(NASHVILLE, Tenn.), January 23, 2014 – Senate Committees heard a variety of reports this week, including an update on the state’s war on prescription drug abuse. Dr. Robert Pack, Professor and Associate Dean of the East Tennessee State University College of Medicine, told members of the Senate Health and General Welfare Committee that the state’s Controlled Substance Monitoring Database shows there were about 51 hydrocodone pills, or 1.4 prescriptions, prescribed each year per person for Tennesseans older than 12 years old.
Pack said this equates to approximately 275 million doses of hydrocodone alone that are in the hands of Tennesseans each year. This is in addition to prescriptions filled for other opiate pain relievers. The most common of these are alprazolam, the generic of Xanax, with 116 million doses filled annually, and oxycodone, with 113 million pills prescribed within the state.
Studies show that Tennessee is not alone. The Center for Disease Control reports prescription drug abuse death rates have increased dramatically by 250 percent nationwide over the last ten years. The epidemic hits rural and urban areas, with more prevalent use in the West and Appalachia according to the statistics. Pack said misuse, particularly among youth, occurs most commonly due to family members having unused pills in their cabinets.
“There is a very high volume of prescribed opioid pain relievers that can and do fall into the wrong hands leading to misuse and addiction,” said Pack. He said that as a result, there is a growing national understanding about the importance of preventing diversion of controlled substances from their intended use.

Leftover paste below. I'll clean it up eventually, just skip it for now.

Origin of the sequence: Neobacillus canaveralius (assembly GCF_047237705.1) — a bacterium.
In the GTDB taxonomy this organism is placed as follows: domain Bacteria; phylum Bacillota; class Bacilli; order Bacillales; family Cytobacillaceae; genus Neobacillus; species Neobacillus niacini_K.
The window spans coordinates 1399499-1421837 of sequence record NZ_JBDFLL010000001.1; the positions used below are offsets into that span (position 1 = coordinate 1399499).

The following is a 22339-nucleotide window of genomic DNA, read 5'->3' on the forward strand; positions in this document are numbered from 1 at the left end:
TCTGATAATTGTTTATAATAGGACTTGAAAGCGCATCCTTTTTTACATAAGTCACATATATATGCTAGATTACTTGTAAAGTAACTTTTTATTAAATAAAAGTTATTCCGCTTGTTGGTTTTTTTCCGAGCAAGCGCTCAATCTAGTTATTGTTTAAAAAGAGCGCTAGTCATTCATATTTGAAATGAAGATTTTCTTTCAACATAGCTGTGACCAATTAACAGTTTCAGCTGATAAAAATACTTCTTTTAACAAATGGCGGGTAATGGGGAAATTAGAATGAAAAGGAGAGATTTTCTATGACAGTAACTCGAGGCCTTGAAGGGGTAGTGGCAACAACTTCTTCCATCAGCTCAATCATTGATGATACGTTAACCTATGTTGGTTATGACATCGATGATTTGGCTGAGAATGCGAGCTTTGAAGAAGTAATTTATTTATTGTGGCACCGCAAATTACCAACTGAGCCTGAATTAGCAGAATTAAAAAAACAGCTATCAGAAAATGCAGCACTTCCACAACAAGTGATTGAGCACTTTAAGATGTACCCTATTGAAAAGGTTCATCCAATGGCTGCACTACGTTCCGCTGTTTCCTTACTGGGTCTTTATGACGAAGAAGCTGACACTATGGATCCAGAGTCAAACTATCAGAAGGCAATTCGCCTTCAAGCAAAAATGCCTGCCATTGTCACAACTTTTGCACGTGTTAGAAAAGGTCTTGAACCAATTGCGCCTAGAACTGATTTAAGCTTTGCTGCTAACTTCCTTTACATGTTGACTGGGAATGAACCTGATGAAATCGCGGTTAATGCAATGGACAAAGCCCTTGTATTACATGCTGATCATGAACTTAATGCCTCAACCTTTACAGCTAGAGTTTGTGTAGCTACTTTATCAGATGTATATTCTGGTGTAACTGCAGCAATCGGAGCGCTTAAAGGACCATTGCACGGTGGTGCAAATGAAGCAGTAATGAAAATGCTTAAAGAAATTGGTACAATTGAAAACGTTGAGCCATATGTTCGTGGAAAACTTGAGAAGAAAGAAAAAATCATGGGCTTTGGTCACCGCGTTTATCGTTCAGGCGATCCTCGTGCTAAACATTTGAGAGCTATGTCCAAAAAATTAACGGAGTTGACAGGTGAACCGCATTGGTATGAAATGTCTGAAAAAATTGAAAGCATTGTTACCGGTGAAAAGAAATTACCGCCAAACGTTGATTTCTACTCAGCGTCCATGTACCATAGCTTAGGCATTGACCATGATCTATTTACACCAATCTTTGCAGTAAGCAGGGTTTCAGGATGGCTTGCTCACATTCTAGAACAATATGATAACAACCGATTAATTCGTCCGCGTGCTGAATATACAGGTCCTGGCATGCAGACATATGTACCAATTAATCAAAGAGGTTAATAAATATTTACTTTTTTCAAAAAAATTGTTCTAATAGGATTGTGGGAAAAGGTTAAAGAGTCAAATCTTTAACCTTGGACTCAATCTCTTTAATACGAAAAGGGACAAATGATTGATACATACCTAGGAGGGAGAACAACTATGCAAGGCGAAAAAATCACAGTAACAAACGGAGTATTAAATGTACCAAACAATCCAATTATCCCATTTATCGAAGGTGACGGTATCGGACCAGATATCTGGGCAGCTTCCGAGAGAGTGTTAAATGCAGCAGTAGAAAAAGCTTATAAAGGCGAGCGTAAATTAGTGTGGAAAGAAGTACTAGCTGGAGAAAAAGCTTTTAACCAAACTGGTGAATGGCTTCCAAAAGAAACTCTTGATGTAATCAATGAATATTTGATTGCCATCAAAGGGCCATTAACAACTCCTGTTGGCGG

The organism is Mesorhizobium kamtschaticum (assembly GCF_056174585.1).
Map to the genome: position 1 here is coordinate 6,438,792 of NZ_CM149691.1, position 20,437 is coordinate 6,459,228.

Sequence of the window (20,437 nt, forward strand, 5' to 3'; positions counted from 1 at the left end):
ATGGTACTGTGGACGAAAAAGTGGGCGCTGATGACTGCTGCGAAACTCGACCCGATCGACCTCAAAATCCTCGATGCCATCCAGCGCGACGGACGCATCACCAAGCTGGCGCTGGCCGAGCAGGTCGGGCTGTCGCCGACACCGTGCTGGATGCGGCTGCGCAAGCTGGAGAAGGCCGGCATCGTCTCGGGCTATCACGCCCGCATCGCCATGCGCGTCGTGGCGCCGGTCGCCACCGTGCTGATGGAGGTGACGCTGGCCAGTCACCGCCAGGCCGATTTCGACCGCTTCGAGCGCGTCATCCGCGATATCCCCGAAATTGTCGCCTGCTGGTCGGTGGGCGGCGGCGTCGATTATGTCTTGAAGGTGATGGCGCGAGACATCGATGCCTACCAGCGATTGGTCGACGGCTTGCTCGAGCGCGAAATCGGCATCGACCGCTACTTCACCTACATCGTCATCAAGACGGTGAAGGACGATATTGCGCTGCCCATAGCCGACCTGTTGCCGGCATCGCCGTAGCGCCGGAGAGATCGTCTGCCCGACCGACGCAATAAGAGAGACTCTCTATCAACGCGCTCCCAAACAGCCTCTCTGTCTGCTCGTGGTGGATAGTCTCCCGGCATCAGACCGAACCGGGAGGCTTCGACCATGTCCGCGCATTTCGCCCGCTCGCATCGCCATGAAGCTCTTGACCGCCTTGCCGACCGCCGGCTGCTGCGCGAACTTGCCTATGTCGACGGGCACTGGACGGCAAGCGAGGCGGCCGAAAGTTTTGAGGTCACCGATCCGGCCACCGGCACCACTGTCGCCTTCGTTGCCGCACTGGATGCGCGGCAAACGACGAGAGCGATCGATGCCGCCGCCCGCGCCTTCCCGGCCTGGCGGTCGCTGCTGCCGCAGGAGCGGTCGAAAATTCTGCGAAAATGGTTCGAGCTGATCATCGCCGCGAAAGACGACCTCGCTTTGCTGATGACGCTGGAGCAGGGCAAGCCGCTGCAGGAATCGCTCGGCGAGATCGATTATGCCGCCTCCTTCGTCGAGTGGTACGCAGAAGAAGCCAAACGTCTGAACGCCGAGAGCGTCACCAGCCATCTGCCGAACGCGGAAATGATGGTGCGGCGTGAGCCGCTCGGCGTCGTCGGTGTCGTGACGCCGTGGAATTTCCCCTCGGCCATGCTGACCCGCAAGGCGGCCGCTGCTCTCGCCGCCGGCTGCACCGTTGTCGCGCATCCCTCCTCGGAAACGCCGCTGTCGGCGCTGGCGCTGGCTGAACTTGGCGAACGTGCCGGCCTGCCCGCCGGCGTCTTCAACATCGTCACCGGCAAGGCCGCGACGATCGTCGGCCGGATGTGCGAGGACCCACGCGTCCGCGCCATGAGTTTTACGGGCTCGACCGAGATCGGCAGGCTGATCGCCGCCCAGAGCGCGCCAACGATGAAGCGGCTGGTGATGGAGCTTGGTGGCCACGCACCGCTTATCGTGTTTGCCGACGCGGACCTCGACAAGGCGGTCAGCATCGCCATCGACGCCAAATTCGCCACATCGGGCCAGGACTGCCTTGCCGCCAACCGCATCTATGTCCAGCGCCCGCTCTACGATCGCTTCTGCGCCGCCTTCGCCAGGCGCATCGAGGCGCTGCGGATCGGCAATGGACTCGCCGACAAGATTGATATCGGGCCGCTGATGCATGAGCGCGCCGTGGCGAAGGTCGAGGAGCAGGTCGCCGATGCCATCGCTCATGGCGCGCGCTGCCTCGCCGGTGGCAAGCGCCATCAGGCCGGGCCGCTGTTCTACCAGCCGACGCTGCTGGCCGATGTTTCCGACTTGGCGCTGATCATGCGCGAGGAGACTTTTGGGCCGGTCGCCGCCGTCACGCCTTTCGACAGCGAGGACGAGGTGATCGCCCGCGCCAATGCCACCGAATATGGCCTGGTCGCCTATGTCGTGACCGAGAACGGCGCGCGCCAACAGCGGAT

Pack praised the legislature and Governor Haslam for passing the Prescription Safety Act in 2012 to combat prescription drug diversion and to address bad actors who prescribe opiates carelessly. He said that as a result of the law, doctor shopping, one of the most prevalent problems in prescription drug abuse, is down by 30 percent. Five studies in different states have shown that 10 to 15 percent of prescribers are responsible for prescribing 65 to 80 percent of opioid relievers.
Pack said he expects heroin use to escalate in Tennessee to backfill the market for prescription opiate pills as the state clamps down on abuse. A 2013 study effectively said that those who use opioids are more likely to become addicted to heroin. There has been an influx of heroin from Mexican cartels which have offered the illegal drug at a cheaper price than the street rate of diverted prescription opiates.
To help prevent prescription drug abuse, Pack recommended better prescription guidelines and education for prescribers, including instruction or referral in the management of acute and chronic pain. He also recommended greater communication between pharmacists, patients and physicians.
Neonatal Abstinence Syndrome (NAS) escalates in Tennessee — One of the most significant side effects of the prescription drug epidemic in Tennessee is the ten-fold increase in the number of babies born addicted over the last decade. Dr. Michael Warren, the Tennessee Department of Health’s Director of Family Health and Wellness, reported to Senate Health and General Welfare Committee members that there have been about 855 cases of babies in Tennessee who were born dependent to opiates in 2013. The problem is especially prevalent in East Tennessee with Niswonger Children’s Hospital and East Tennessee Children’s Hospital which have a large number of infants in their Neonatal Intensive Care Units due to being exposed to drugs before birth.